To be the mzgor of some poor palıry town? Hill and dale doth boast thy blessing. Milton.

Dryden. 2. The early or gay part of life.

MA'YORALTY. n. s. [from mayor.] The On a day, alack the day;

office of a mayor. Love, u bise month is ever May,

It is incorporated with the mayoraliy andeam'Spied a blosso.n passing fair,

eth burgesses to the parliament. Carer. Playing in the wanton air. Slakspeare. There was a sharp proscction against Sir Alaids are May when they are maids,

William Capel, for misusernment in his

mayo But the sky changes when they are wivaj. Shak. ralty.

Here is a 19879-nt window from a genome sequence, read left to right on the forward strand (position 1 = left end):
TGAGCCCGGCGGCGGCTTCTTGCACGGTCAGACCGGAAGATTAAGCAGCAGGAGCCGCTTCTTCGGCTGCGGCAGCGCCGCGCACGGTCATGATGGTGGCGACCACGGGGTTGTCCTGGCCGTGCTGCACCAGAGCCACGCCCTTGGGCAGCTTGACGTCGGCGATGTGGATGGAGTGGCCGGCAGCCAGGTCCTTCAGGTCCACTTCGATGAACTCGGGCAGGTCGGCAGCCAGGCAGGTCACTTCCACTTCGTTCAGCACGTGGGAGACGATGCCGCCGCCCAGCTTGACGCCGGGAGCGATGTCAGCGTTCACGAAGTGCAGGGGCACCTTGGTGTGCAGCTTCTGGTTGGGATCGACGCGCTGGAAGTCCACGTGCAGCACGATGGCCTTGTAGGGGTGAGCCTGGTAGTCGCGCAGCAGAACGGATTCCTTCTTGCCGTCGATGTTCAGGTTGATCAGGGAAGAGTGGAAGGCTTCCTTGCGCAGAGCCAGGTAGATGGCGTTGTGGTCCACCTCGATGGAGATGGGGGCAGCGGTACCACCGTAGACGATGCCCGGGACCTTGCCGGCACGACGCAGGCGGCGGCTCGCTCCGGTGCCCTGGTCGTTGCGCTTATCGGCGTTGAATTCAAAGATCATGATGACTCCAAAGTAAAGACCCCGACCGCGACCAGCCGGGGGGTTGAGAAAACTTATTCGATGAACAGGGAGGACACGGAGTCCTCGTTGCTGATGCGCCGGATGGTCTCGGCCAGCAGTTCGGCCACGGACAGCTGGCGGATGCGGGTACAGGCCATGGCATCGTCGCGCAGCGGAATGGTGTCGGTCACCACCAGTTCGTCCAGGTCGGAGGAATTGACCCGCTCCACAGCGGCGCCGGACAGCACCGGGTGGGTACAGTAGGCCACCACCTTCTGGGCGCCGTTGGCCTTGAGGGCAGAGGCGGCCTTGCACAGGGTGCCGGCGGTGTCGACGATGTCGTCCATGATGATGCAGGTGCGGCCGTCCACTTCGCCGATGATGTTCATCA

Bacon. My liege

MA YORESS. n. s. [from major.] The Is in the very May morn of his youth,

wife of the inayor. Ripe for exploits.

Siakspeare. MAʼZARD. n. s. (maschoire, Fr.] A jaw. I'll prove it on his body, if he dare; Despight his nice fence, and his acuve praciice,

Hanmer. His May of youth, and bloom of lustihood. Now my lady Worm's chapless, and knocko


about the mazard with a sexton's spade. Sbaksp. To MAY. V. n. (from the noun.) To ga

Where thou miglc'st stickle without hazard ther flowers on May morning

Of outrage to thy hide and mazardo Hudibras. When merry May first early calls the morn,

MAZE. n. s. (missen, Dutch, to mistake; With merry maids a maying they do go. Sidney. mase, Sax. a whirlpool, Skinner.) Cupid with Aurora playing,

1. A labyrinth; a place of perplexity and As he met her once a maying.